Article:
We heard the ad on Classic FM. Test drive a Nissan Leaf for seven days. Really? Seven days of free motoring? No hard sell. Surely this was too good to be true. We had to find out. One online form and one phone call from Nissan UK and the test drive was booked with Bishops Nissan Guildford, our local dealership who promptly confirmed by email.
On the day of collection, a thorough run through of how the car works and it was ours to enjoy. No onerous forms, no hard sell – what joy!
Confined to working at home for the next couple of days, I personally had little need for a car, however, my partner took full opportunity exchanging his usual walk and train journey combo for the effortless drive to work in the car (we had chosen the start of the summer holidays for our trial so this was the perfect time to enjoy those quiet roads).
The evening was perfect though for a drive up into the Surrey Hills and this was my first experience in the car – first as a passenger.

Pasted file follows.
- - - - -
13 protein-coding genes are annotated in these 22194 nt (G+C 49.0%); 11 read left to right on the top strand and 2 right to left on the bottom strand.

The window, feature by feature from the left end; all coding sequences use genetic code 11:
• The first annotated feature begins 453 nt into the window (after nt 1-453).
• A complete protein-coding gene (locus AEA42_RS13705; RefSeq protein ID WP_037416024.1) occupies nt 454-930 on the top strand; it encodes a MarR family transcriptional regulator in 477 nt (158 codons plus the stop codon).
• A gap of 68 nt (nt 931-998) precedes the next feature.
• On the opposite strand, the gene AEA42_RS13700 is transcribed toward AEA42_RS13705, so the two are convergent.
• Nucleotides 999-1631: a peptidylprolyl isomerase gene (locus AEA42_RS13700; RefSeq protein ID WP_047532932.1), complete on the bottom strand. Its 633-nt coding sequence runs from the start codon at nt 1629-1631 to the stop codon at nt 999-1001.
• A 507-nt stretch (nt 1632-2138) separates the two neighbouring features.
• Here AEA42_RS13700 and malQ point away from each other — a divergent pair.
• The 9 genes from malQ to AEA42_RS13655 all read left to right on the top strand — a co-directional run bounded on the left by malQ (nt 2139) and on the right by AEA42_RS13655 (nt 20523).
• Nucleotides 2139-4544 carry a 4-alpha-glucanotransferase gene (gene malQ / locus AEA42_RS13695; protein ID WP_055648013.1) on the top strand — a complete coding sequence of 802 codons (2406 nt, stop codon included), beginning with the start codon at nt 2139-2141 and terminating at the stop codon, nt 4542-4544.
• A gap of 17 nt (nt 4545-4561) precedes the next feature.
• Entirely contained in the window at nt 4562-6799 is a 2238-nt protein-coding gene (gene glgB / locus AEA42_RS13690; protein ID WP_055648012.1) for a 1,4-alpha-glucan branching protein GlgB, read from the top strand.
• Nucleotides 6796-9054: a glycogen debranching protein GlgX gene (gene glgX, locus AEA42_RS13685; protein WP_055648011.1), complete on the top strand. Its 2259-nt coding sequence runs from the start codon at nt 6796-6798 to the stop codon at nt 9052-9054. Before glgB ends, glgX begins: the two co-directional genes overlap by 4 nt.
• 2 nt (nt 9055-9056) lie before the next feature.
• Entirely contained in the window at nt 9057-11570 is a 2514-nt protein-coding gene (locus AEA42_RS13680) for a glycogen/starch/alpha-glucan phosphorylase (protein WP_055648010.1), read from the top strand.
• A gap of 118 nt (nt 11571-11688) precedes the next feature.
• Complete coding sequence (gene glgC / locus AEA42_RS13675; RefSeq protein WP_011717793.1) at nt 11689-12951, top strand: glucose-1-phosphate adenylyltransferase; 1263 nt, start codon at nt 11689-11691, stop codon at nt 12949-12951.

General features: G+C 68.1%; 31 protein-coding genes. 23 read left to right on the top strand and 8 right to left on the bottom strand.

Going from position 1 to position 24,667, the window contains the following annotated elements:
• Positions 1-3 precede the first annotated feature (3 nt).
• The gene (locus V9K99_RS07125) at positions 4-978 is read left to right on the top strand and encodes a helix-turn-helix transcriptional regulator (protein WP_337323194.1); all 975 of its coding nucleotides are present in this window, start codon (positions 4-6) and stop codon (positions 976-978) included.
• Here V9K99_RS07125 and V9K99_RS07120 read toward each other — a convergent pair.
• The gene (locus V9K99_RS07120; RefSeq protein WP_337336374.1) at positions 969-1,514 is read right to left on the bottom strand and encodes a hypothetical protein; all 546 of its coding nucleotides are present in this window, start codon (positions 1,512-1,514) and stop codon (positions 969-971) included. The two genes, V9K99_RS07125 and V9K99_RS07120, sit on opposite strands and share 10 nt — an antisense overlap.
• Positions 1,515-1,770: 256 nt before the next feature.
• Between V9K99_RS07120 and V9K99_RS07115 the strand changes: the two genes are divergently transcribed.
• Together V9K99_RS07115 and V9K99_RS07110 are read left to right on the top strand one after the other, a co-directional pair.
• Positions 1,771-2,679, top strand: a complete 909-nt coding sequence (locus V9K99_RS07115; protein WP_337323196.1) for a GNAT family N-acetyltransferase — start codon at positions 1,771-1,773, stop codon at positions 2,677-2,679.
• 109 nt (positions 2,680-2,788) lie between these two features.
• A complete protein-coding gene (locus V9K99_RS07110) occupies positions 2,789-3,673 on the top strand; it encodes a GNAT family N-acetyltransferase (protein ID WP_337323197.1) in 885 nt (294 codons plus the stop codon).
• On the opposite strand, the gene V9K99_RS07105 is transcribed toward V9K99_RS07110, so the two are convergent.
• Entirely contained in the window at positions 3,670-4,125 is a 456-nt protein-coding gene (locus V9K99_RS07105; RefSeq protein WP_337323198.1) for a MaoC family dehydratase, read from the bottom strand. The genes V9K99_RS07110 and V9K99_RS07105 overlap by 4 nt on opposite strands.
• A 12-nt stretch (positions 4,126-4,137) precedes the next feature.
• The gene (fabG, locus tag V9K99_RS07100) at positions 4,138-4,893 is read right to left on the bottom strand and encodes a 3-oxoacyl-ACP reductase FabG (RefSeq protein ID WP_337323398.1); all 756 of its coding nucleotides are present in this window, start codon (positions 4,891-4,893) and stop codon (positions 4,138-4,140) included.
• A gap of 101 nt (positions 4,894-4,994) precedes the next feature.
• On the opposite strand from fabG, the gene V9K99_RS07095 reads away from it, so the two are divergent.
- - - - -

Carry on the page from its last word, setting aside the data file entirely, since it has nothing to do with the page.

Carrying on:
Are you sure the engine is on? I asked my partner as he pressed the start button, the dashboard came to life and he moved into reverse in near silence. It was the most surreal experience, almost as if you were in a space age movie. Floating out of the close, we joined the main road. Moving up to 30miles an hour was completely seamless and effortless – were we really driving? We arrived at the Surrey Hills relaxed and fresh, enjoying the last few hours of a setting sun. I could get used to this.
Final stop before home was at the Ecotricity charging point in the Cobham services off the M25. New to the art of charging, it took us a while before we realised the left hand charging machine wasn’t working and we moved across to take advantage of the free electricity provided by Ecotricity. Yes, really – free electricity fuel. Thanks Dale Vince.
Ecotricity have made a huge investment in installing charging points at each motorway service station for electric car users to enjoy. Typically found at the back of the service station car park, discreetly branded with their green and white logo, they are a beacon of what is possible when you have the will and determination to bring about a change and accelerate the move to more sustainable transport.
But more about these chargers on a later journey.
Saturday morning, the sun was shining, picnic packed, route worked out. We were on our way to Devils Dyke in the South Downs, just outside Brighton. Without the benefit of a charger at home, our first stop was back at the Ecotricity charging point at Cobham services, less than 5 miles from our home to get some much needed juice before heading off for our road trip.